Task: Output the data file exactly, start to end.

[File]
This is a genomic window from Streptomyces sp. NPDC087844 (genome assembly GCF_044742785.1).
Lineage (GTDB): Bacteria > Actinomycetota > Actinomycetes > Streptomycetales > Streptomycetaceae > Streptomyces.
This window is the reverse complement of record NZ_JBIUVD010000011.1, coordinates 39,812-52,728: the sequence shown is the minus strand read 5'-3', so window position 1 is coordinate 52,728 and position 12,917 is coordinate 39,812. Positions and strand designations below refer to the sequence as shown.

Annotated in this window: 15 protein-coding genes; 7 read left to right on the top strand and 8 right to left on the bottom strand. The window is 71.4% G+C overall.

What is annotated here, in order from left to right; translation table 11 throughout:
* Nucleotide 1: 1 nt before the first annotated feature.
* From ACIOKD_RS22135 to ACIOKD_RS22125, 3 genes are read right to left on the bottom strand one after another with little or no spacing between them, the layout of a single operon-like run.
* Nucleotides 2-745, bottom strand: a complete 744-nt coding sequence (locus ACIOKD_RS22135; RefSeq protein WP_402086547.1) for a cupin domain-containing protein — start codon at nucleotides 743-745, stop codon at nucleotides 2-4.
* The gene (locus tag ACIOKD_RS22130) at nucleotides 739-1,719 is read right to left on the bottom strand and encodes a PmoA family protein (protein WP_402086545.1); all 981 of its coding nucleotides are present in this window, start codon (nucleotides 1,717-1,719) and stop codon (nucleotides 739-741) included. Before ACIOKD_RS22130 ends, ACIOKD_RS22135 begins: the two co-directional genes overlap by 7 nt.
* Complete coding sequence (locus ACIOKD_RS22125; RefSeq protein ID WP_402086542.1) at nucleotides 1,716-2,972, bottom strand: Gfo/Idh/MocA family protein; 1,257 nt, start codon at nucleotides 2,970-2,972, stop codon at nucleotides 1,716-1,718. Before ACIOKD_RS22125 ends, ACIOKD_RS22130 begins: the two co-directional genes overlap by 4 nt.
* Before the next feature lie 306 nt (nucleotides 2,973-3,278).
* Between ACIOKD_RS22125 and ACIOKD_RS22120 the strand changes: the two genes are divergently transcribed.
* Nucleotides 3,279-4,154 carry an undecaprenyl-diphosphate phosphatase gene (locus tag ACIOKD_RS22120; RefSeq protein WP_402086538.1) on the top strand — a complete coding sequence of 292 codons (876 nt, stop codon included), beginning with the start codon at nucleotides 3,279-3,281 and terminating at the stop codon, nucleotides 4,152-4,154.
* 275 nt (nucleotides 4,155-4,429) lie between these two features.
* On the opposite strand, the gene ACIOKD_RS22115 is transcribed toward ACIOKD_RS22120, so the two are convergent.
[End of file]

This is a genomic window from Streptomyces sp. NPDC087844 (genome assembly GCF_044742785.1).
Lineage (GTDB): Bacteria > Actinomycetota > Actinomycetes > Streptomycetales > Streptomycetaceae > Streptomyces.
This window is the reverse complement of record NZ_JBIUVD010000011.1, coordinates 39,812-52,728: the sequence shown is the minus strand read 5'-3', so window position 1 is coordinate 52,728 and position 12,917 is coordinate 39,812. Positions and strand designations below refer to the sequence as shown.

Annotated in this window: 15 protein-coding genes; 7 read left to right on the top strand and 8 right to left on the bottom strand. The window is 71.4% G+C overall.

What is annotated here, in order from left to right; translation table 11 throughout:
* Nucleotide 1: 1 nt before the first annotated feature.
* From ACIOKD_RS22135 to ACIOKD_RS22125, 3 genes are read right to left on the bottom strand one after another with little or no spacing between them, the layout of a single operon-like run.
* Nucleotides 2-745, bottom strand: a complete 744-nt coding sequence (locus ACIOKD_RS22135; RefSeq protein WP_402086547.1) for a cupin domain-containing protein — start codon at nucleotides 743-745, stop codon at nucleotides 2-4.
* The gene (locus tag ACIOKD_RS22130) at nucleotides 739-1,719 is read right to left on the bottom strand and encodes a PmoA family protein (protein WP_402086545.1); all 981 of its coding nucleotides are present in this window, start codon (nucleotides 1,717-1,719) and stop codon (nucleotides 739-741) included. Before ACIOKD_RS22130 ends, ACIOKD_RS22135 begins: the two co-directional genes overlap by 7 nt.
* Complete coding sequence (locus ACIOKD_RS22125; RefSeq protein ID WP_402086542.1) at nucleotides 1,716-2,972, bottom strand: Gfo/Idh/MocA family protein; 1,257 nt, start codon at nucleotides 2,970-2,972, stop codon at nucleotides 1,716-1,718. Before ACIOKD_RS22125 ends, ACIOKD_RS22130 begins: the two co-directional genes overlap by 4 nt.
* Before the next feature lie 306 nt (nucleotides 2,973-3,278).
* Between ACIOKD_RS22125 and ACIOKD_RS22120 the strand changes: the two genes are divergently transcribed.
* Nucleotides 3,279-4,154 carry an undecaprenyl-diphosphate phosphatase gene (locus tag ACIOKD_RS22120; RefSeq protein WP_402086538.1) on the top strand — a complete coding sequence of 292 codons (876 nt, stop codon included), beginning with the start codon at nucleotides 3,279-3,281 and terminating at the stop codon, nucleotides 4,152-4,154.
* 275 nt (nucleotides 4,155-4,429) lie between these two features.
* On the opposite strand, the gene ACIOKD_RS22115 is transcribed toward ACIOKD_RS22120, so the two are convergent.